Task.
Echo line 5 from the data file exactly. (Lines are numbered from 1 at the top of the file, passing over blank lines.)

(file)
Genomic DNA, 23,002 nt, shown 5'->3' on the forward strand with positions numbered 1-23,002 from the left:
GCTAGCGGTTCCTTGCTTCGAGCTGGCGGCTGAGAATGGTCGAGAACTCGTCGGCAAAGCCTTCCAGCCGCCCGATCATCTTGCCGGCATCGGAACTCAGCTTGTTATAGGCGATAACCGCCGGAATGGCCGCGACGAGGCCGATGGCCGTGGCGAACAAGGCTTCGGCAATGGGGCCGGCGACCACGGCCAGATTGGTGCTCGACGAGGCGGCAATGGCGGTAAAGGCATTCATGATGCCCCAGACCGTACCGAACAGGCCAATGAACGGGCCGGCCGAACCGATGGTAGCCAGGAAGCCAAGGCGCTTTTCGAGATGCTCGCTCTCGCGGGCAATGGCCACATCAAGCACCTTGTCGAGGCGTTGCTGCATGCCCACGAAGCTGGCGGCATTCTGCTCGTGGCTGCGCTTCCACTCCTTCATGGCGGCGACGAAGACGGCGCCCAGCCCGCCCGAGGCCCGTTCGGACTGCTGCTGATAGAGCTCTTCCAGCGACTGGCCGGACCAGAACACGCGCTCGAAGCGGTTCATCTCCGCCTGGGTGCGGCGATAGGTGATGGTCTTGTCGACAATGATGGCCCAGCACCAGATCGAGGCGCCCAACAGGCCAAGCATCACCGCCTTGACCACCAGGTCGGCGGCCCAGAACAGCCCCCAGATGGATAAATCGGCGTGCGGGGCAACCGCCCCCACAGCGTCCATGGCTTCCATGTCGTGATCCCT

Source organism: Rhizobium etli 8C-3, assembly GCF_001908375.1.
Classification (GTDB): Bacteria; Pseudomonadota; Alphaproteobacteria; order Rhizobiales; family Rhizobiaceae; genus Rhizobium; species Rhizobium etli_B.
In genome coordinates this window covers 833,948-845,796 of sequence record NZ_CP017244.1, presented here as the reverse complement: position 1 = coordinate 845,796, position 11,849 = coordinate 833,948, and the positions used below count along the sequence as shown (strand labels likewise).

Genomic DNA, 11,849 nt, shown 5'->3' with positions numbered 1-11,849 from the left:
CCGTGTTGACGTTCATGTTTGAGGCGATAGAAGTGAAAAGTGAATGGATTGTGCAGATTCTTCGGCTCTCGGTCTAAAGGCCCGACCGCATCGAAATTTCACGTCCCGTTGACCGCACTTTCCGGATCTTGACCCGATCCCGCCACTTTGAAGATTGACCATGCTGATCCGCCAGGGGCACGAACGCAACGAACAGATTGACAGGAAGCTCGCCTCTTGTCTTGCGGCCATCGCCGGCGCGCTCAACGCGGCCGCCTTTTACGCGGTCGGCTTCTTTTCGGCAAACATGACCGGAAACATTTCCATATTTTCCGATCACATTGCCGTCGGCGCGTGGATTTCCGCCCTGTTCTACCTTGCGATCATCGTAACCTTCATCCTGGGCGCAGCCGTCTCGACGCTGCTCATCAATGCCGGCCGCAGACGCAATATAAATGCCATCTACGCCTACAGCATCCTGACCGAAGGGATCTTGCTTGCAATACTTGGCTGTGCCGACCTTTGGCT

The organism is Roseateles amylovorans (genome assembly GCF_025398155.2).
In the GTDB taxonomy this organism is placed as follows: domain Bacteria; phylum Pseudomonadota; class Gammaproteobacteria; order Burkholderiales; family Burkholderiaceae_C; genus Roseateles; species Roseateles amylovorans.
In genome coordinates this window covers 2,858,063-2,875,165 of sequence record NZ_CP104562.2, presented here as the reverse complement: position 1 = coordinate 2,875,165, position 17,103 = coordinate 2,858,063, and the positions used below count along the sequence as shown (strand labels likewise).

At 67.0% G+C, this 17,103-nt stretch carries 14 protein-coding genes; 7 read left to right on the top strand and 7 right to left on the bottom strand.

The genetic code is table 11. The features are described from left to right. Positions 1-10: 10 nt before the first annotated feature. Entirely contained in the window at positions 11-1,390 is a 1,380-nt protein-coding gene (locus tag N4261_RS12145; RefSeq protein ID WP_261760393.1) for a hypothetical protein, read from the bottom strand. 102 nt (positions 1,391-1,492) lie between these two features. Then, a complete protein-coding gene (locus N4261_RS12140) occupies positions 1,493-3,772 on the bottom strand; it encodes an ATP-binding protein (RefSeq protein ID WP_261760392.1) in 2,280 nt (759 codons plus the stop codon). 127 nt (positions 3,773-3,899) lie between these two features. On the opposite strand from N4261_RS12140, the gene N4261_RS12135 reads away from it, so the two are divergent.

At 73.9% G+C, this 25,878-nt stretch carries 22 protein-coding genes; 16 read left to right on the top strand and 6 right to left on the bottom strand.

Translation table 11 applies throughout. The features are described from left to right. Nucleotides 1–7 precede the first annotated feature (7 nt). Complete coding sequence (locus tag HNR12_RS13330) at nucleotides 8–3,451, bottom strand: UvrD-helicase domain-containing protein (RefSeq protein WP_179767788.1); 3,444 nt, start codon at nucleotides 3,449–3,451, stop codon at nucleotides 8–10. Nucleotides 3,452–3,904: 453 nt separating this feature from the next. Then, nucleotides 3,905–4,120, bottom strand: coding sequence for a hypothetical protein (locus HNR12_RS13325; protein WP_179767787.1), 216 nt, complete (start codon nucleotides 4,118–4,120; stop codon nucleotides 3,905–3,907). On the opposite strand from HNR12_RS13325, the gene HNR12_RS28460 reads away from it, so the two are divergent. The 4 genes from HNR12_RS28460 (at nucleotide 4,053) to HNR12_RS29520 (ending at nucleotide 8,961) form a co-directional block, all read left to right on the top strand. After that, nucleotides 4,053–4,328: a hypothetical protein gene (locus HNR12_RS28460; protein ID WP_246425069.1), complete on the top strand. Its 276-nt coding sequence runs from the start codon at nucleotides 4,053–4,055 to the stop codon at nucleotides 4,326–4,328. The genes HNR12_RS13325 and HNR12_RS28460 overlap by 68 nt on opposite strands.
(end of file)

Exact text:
In genome coordinates this window covers 833,948-845,796 of sequence record NZ_CP017244.1, presented here as the reverse complement: position 1 = coordinate 845,796, position 11,849 = coordinate 833,948, and the positions used below count along the sequence as shown (strand labels likewise).